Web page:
Android Becomes Second Most Popular OS
The mobile industry continued to explode in the latest quarter with a 35 percent jump in global cell phone sales from the same period a year ago, according to market research firm Gartner Inc.
Meanwhile, 81 million smartphones flew off the shelves, making up 19.3 percent of overall mobile phone sales in the quarter.
But it was Google's Android operating system that was the standout. Gartner reported that about 20.5 million Android devices were sold in the third quarter of 2010, accounting for 22.5 percent of the global smartphone market.
In the same quarter of 2009, fewer than 1.5 million Android phones were sold, making up about 3.5 percent of the market.
Gartner estimates Android phones accounted for 75 percent to 80 percent of Verizon Wireless' smartphone trade in the third quarter of 2010. Manufacturers such as Samsung continued to launch high-end devices such as the Galaxy S. But manufacturers also launched Android devices at lower prices to target different consumer segments.
"This quarter saw Apple and Android drive record smartphone sales," said Carolina Milanesi, research vice president at Gartner. "Apple's share of the smartphone market surpassed Research In Motion (RIM) in North America to put it second behind Android, while Android volumes also grew rapidly, making it the No. 2 operating system worldwide."
Although the top three worldwide mobile device manufacturers, Nokia, Samsung and LG, retained their ranking — albeit with reduced market share — the third quarter saw Apple rise into the top five manufacturers, surpassing RIM for fourth place.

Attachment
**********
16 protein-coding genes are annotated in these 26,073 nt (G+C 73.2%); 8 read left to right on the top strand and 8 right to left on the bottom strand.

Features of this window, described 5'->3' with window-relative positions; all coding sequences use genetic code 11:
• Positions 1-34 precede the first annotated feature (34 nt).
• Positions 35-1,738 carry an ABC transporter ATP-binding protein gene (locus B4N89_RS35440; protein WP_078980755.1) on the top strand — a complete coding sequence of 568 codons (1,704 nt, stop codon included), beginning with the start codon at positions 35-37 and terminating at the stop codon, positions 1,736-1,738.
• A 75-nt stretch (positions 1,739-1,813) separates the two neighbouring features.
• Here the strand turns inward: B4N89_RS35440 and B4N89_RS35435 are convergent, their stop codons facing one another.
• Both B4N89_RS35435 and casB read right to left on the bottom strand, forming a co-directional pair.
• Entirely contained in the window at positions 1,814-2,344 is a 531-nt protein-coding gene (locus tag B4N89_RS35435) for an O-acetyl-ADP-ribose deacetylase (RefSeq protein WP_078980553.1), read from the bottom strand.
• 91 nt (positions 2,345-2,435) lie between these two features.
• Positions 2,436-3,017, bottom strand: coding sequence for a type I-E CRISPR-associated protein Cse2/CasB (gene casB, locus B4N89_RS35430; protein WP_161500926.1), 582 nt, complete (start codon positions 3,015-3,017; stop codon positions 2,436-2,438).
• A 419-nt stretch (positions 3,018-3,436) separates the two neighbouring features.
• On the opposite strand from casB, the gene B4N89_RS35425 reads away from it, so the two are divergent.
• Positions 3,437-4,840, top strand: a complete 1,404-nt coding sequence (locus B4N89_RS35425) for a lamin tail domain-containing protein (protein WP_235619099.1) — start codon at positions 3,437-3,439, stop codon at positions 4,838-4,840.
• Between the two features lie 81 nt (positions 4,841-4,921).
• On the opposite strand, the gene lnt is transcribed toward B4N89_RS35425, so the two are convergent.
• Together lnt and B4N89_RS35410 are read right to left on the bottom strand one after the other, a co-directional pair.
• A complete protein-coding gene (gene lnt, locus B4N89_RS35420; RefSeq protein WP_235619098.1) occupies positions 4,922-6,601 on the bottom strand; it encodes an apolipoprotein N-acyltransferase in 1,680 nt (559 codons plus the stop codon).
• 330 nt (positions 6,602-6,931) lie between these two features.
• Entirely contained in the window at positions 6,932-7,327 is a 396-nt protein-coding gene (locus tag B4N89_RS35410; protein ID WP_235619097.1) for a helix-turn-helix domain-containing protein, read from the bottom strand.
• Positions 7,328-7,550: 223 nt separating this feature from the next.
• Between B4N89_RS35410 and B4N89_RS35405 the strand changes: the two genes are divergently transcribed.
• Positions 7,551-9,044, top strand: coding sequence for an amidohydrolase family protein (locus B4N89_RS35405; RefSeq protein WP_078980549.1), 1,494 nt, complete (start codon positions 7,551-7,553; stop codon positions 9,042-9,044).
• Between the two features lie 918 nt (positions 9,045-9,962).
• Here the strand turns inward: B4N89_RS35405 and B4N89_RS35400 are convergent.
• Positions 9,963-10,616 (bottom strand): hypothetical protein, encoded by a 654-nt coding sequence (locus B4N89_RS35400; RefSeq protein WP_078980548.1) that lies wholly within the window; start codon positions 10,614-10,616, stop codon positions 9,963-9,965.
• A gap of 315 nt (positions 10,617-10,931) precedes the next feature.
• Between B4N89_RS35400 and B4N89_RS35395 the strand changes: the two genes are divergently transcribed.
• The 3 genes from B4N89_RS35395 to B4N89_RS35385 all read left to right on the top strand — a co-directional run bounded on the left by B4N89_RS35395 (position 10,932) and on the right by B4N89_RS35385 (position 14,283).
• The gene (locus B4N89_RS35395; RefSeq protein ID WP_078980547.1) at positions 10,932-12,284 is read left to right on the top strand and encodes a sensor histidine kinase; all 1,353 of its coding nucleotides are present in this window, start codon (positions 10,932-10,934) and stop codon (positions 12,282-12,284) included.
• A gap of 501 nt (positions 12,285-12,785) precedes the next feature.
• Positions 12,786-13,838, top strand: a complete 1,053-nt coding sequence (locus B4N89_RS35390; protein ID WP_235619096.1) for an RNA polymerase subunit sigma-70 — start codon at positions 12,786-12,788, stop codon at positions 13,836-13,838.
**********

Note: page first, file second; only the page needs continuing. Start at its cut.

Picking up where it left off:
Apple performed extremely well thanks to the iPhone 4 . Apple widened its channel reach internationally, and the strong ecosystem around iTunes and the App Store continued to help Apple dominate, according to Gartner. In Western Europe, iPhone sales doubled year-on-year, making Apple the third-largest vendor, behind Nokia and Samsung, in the overall devices market.
"Smartphone OS providers have entered a period of accelerated platform evolution, stimulated by more regular product releases, new platform entrants and new device types," said Roberta Cozza, principal research analyst at Gartner. "Any platform that fails to innovate quickly — either through a vibrant multiplayer ecosystem or clear vision of a single controlling entity — will lose developers, manufacturers, potential partners and, ultimately, users."
For 2010, Gartner expects overall device sales to exceed 30 percent growth from 2009. The impact of media tablets on mobile device sales will be tested in 2011, and the firm forecasts that media tablets (such as the Apple iPad) will sell 54.8 million units in 2011.
"Apple's dramatic expansion of iOS with the iPad and the continuing success of the iPod Touch are important sales achievements in their own right. But more importantly, they contribute to the strength of Apple's ecosystem and the iPhone in a way that smartphone-only manufacturers cannot compete with," Milanesi said.
"To a developer, the iPod Touch and iPhone (and, to a lesser extent, the iPad) are effectively the same device and a single market opportunity," Milanesi continued. "While Android is increasingly available on media tablets and media players like the Galaxy Player, it lags far behind iOS's multidevice presence. Apple claims it is activating around 275,000 iOS devices per day on average — that's a compelling market for any developer. And developers' applications, in turn, attract users."